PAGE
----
commission on fiscal imbalance 合集

19 82 however blchliger and frey 1993 p 231 note that

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Unformatted text preview: tion more than disparities in income per capita or differences in per capita public expenditures. 2. 6. For each ratio, the min or max Canton of reference is a different canton, except for Nidwald and Zoug, which appear twice with the minimum. Cantons with minimum indices are: Zoug on income and profit, Nidwald on wealth and capital and Valais on motor vehicle. Cantons with maximum indices are: Jura on income, Valais on wealth, Neuchâtel on profit, Glaris on capital and Berne on motor vehicles. Valais has the highest fiscal burden on wealth and the lowest on motor vehicles. This seems to indicate that the Cantons have definitely different ideas, first, on the relative tax burden within each tax source that can be asked from their own taxpayer compared to the average taxpayer across the Cantons and, second, on the relative burden of taxation which can be asked from each revenue source. There is no nation-wide concept of uniformity of individual tax burden, as in the case of Germany for example. EQUALIZATION The differences in the Cantons in terms of size, geography, population and economic potential are so great that, without equalisation measures, fiscal federalism would perform under regional disparities which would be intolerable. Therefore, the federal government intervenes to correct the primary distribution of resources between the Cantons with three main policy measures: fiscal equalisation, agricultural aid policy and assistance to mountain areas, with the purpose of 19 strengthening structurally weak regions. It is necessary, at this point, to stress the fact that, in Switzerland, there are no constitutional provisions and no claims from the cantonal governments or the citizenry that equalisation measures should compensate entirely for the differences between the Cantons in order to obtain identical economic or fiscal conditions. The pragmatic objective is to render regional disparities politically acceptable so that remaining differences do not endanger the cohesion of the Confederation. 19 82 However, BLÖCHLIGER and FREY (1993, p. 231) note that there is no overall co-ordination of regional equalisation measures, and there are also a number of measures with indirect redistributive effects which exacerbate regional disparities. For example, though central government procurement is not intended to be redistributive in nature, it benefits mainly industrialised Cantons with already higher-than-average NIC (JEANRENAUD, 1985). Commission on Fiscal Imbalance According to the 1959 federal law on equalisation, the original objective was to enable the Cantons to provide minimum acceptable levels of certain public services without much heavier tax burdens in some cantons than in others. Equalisation related to policies aimed at correcting fiscal imbalance, whether it resulted from differences in the revenueraising capacities of the Cantons or because, in some jurisdictions, the relative unit cost of providing some defined levels of services was above the national average. Eventually, the fiscal capacity appr...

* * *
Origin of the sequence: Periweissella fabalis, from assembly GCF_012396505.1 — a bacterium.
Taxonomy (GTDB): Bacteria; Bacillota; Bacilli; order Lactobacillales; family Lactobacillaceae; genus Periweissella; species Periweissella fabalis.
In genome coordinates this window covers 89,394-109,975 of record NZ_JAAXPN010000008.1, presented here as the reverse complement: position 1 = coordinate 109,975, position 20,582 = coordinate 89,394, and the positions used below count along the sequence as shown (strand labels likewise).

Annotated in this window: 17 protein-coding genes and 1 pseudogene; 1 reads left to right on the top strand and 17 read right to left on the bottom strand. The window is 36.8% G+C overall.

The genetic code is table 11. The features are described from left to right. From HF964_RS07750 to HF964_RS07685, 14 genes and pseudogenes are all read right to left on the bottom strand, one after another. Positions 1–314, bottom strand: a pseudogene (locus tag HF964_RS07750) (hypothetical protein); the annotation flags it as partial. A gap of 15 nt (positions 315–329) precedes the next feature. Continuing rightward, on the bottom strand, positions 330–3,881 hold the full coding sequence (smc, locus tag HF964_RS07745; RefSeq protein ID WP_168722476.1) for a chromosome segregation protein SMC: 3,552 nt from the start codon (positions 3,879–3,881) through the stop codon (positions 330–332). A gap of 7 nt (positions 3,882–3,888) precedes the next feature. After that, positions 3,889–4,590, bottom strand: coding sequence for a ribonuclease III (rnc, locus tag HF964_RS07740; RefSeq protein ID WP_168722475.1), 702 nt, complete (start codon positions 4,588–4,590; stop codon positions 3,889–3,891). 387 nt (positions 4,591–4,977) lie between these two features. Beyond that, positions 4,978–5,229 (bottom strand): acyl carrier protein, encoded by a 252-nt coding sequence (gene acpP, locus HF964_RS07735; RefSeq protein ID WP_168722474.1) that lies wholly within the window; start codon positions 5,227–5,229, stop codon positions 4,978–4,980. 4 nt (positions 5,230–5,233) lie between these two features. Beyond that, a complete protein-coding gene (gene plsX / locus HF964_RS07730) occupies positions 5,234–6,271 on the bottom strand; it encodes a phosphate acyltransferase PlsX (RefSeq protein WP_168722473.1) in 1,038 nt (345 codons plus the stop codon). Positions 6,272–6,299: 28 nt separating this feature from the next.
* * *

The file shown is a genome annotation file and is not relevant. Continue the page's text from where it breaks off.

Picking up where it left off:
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This note was uploaded on 03/06/2013 for the course ECON 220 taught by Professor Paulo during the Spring '13 term at University of Liverpool.

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